Maryland may only have a 3-month legislative session, but not so the federal government – and things can heat up in the summertime!
Because of our proximity to the nation’s capital, many Maryland equestrians become activity involved in federal issues. Here is a quick look at legislation on which the American Horse Council is active this summer
Maryland is one of only ten states that does not have any National Forest – however, many Marylanders do travel other places to enjoy backcountry riding on such trails.
On Thursday, July 16, the Senate Agriculture Committee is scheduled to hold a hearing on the National Forest Service Trail Stewardship Act of 2015 (S.1110), of which the American Horse Council is in support. The bill would direct the Forest Service to take several actions to help address the current trail maintenance backlog that is adversely impacting all trail users on many national forests, including equestrians. According to AHC, the Forest Service has deferred trail maintenance needs that exceed half-billion dollars. This maintenance backlog is causing access and safety issues for equestrians and all trail users on national forests.
S. 1110 will direct the Forest Service to develop a strategy to more effectively utilize volunteers and partners to assist in maintaining national forest trails and identify and prioritize specific areas with the greatest need for trail maintenance in the national forest system. If successful, this could provide a template for local efforts.
AHC also notes that this bill will help improve trail maintenance without adding to the federal budget deficit and that it is bi-partisan and supported by a wide range of recreational users of public land.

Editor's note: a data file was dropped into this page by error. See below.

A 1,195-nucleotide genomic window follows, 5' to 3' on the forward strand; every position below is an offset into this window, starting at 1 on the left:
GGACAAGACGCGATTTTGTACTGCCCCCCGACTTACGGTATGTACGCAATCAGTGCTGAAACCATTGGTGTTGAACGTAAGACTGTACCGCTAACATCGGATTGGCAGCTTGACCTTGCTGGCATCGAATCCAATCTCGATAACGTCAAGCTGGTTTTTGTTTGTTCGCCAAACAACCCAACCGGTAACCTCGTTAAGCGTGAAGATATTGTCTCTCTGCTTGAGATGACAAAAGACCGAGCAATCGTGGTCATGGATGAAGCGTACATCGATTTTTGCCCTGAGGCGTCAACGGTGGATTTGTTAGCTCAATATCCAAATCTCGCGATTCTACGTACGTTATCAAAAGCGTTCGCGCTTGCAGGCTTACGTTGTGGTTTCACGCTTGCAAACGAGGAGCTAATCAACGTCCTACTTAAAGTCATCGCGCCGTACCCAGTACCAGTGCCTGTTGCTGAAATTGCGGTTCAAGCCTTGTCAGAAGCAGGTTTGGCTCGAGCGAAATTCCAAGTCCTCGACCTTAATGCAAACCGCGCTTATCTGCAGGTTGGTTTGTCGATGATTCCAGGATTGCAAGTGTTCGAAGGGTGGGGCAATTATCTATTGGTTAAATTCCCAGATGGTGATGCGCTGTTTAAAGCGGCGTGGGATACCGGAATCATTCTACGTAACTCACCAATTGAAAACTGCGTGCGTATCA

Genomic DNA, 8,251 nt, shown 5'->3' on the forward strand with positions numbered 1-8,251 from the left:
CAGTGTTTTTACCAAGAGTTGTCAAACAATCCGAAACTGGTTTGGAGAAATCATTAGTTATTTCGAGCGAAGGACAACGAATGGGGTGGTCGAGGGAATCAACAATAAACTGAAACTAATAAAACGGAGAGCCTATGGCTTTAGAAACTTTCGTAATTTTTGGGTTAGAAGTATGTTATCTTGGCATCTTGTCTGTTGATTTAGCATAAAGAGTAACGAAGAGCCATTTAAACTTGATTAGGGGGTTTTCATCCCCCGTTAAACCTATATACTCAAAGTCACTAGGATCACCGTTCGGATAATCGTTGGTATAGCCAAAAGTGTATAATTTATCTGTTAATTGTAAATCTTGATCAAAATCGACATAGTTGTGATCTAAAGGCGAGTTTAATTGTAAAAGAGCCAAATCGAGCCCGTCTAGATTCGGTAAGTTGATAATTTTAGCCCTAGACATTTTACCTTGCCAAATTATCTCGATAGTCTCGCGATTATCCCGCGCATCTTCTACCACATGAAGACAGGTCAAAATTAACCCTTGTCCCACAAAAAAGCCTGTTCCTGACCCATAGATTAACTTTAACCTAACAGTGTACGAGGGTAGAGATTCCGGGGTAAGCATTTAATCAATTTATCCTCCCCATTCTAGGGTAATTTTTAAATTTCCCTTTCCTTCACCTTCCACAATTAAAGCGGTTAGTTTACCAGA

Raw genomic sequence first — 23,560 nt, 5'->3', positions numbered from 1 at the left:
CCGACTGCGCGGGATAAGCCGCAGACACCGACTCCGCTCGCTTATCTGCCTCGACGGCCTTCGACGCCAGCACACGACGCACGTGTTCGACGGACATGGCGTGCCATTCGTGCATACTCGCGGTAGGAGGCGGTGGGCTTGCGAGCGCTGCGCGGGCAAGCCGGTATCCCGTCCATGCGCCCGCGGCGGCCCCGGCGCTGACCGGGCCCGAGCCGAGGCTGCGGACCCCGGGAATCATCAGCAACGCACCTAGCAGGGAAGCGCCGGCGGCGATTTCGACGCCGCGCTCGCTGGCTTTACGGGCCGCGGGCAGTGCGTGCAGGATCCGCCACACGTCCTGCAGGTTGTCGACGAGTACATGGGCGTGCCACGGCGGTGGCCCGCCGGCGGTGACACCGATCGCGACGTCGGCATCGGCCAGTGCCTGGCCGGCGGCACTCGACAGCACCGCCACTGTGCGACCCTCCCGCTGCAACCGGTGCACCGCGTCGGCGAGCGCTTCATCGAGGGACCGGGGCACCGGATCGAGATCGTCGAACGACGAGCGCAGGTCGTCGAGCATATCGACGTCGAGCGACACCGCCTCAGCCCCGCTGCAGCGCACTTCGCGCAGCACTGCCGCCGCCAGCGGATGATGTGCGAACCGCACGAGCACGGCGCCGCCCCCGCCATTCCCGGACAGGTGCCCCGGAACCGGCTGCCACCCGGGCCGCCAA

On July 8, 2015, the House Appropriations Committee approved its version of the FY 2016 Agriculture Appropriations bill. This bill provides funding for the U.S. Department of Agriculture (USDA) for the 2016 fiscal year (October 1, 2015 through September 30, 2016). The bill contains several provisions that impact the horse industry, including funding for USDA equine health activities and enforcement of the Horse Protection Act.
The bill would provide $871 million for the Animal and Plant Health Inspection Service (APHIS). APHIS is the USDA agency responsible for protecting and promoting U.S. agricultural health, including responding to contagious equine disease outbreaks. Funding for Equine, Cervid, and Small Rumiant health would be set at $19.5 million, this is the same amount that was appropriated in FY 2015.
Congressman Sam Farr (D-CA) offered an amendment to prohibit funding for USDA inspections at U.S. horse slaughter facilities that was defeated in a 24-24 vote. Congressman Robert Aderholt (R-AL) spoke in opposition to the amendment. Such a prohibition would have prevented horse slaughter facilities from operating in the U.S. had it been included in the bill.
Currently, No horse slaughter facilities are operating in the U.S and a prohibition on funding for inspectors at such facilities from last year’s FY 2015 USDA bill remains in effect until September 30, 2015. Once that prohibition expires, USDA will be required to provide inspectors and horse slaughter facilities if any were to open.
A similar defunding amendment could still be offered when the bill is debated by the full House or when the Senate begins work on their version of the USDA appropriations bill.
Horse Protection Act
The bill provides $697,000 for enforcement of the Horse Protection Act. This is the same amount that was appropriated in FY 2015.
The bill must now be approved by the full House.
Does your farm, training stable or hunt club depend upon foreign labor? Do you use the H-2B Visa program? If so, click here to find out what the American Horse Council is doing about proposed new regulations.